Pull out the chair and order a pint, because you will learn the secret of successful beer tasting.
So, are you going to taste the beer? Congratulations on tasting beer is a great place [some people call it magical], where you can taste quality beer from home and abroad. To avoid looking like a novice, follow these simple beer tasting tips.
Tasting beer 101 – drunken factor
Tasting beer is an opportunity to sample a variety of imported beers and microbrews. As with all suppliers who often taste beer, you consume a lot of beer. Unless you happen to be Hank the Tank, you may experience a complete drunkenness. But remember, tasting beer is a gathering of gentlemen [and ladies], and your demeanor should be gentlemanly. Tasting beer is not the place to put homemade beer sticks and smash the Irish stout. Save it for one night.
Also, don't worry about what you wear. In most tastings, jeans and T-shirts are perfectly acceptable. If wine tasting is open to the public, jeans and T-shirts are fine. If you are invited to a private tasting [lucky dog], wear more formal, khaki and polo.
Oh, one more thing – this is not wine tasting. Don't spit out the beer. If you don't like beer, swallow the contents of the mouth and pour the rest of the beer into the pot on the table. Remind you: Be careful when pouring out the beer – there are reports that the antagonistic Brewmaster will smother the unsuspecting beer drinker on the Brewmaster's table.
We want beer – get beer for free
If you are like me, go to beer and taste like a child going to a candy store. I can't wait to try all the different beers and beers offered. Sadly, many beer tastings limit the amount of beer a visitor can drink by forcing visitors to use the ticket to buy beer. Ideally, the ticketing system works like cash. One ticket = a beer. Give the ticket to the supplier, who will pour a beer for you. It seems to be the perfect system to limit beer consumption, right?
error. The supplier agreed to participate in the beer tasting session because they wanted the beer connoisseurs to put their names on the “list” [to be introduced later]. Since the number of tickets that individuals receive is relatively small, suppliers can maximize the number of visitors to the table by giving away a "free" [read: no tickets] sample. Typically, the supplier will provide a “free ticket” sample within the first two hours of tasting the beer.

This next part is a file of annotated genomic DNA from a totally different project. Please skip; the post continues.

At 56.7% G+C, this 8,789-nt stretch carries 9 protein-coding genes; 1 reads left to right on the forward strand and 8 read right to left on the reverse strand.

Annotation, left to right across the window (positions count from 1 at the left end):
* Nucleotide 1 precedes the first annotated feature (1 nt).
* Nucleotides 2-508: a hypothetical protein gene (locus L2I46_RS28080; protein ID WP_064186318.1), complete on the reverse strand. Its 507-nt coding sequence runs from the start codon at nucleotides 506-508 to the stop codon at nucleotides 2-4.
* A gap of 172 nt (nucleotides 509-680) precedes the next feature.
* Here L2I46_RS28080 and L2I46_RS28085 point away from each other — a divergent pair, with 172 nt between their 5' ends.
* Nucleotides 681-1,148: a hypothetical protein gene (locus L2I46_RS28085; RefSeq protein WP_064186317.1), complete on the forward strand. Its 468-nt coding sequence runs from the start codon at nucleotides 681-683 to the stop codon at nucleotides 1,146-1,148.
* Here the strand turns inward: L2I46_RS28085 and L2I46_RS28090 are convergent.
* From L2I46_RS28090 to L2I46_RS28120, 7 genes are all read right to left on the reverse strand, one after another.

This self-evident rule provides opportunities for connoisseurs without having to use any tickets. Please note: In this "two-hour window", don't make your ticket visible [this includes providing your ticket to the seller], this is a rookie error, the seller will feel pressure to take your ticket. Place the ticket in your pocket [or wallet] and only provide the ticket if requested by the supplier. Also, if you really like a particular beer, wait a moment [if it's a popular beer, don't take it too long, as it may go very quickly] until you visit the vendor's booth again. If the supplier provides you with a free sample, then he gives himself a chance to get his beer into your “list”. If you keep asking for more free beer, the supplier will start to treat you as a water and will definitely start charging you.
The "list" is the holy grail of the supplier. Some people say that the "list" is the only reason why winemakers even agree to participate in beer tasting.
The list is just a piece of paper that you carry with you when you taste the refined beer. Beer that
Connoisseurs particularly like to list them. In the evening, the connoisseur will have a list of the beer he will buy in the next beer competition.
*** Tips for digitizing "lists" *** Maybe I am alone, but once I exceed the 100 ounce mark, I will find the whole pen and paper things very troublesome. To avoid this kind of trouble, I used a mobile phone camera to record my favorite beer. All you have to do is take a photo of the label of the beer bottle, or use the supplier's label to record the new beer of your choice. This also has the advantage of being able to carry the "list" with you at all times and to visually see the appearance of the bottle.
Talk to the master brewer
Whenever I go to the beer to taste, one of the things I have been trying to do is to talk to Brewmasters. By talking to these people for a few minutes, I learned a lot about the beer industry. One such conversation led to some free activities and invited the industry to taste. If you like beer, these guys are superstars that make beer possible. Talking to Brewmasters and learning more about the beer industry are opportunities and honors that should not be missed.